At this week's annual Defence Expo in Gandhinagar, Gujarat, western India, Prime Minister Narendra Modi remarked, "Space technology is an illustration of what security would mean for any powerful nation in the future."
"Mission Defense Space will not only bolster the military, but also provide fresh approaches."
Based on defence needs in the space domain, India has selected 75 issues in the space industry for private companies to work on under the initiative.
The issues have been grouped by the Delhi government into five technical categories: satellite systems, ground systems, software, and communication and payload systems.
"India is sharing its space science with more than 60 underdeveloped nations. Many African countries and tiny countries profit from this, Modi added, stressing how space technology is redefining India's diplomacy and opening up new avenues for action.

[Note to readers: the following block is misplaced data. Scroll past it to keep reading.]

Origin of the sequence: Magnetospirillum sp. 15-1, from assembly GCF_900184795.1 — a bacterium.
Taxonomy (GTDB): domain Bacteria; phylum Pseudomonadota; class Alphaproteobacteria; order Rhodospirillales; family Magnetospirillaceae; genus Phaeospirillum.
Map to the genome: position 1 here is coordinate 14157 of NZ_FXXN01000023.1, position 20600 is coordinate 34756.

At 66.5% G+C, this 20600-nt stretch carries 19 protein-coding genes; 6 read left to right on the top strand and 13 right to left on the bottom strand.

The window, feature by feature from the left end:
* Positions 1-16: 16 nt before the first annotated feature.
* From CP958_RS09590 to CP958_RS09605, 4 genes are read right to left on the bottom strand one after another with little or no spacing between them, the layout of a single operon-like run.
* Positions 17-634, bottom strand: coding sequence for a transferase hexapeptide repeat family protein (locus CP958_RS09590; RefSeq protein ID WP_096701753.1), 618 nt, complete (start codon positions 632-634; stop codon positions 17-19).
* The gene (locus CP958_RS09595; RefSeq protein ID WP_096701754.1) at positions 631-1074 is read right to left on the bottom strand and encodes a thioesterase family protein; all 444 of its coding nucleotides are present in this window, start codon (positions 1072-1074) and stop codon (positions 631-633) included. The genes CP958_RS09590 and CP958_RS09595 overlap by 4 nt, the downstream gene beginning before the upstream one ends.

Ten ASEAN nations will also get real-time access to Indian satellite data by the end of the following year. These satellite data will even be used by industrialised nations like Europe and America.
In the past several years, there have been initiatives to increase private sector involvement in India's space programme.
Officials made it clear that the present endeavour is focused on creating technical enablers for the defence services rather than developing offensive weapons in space.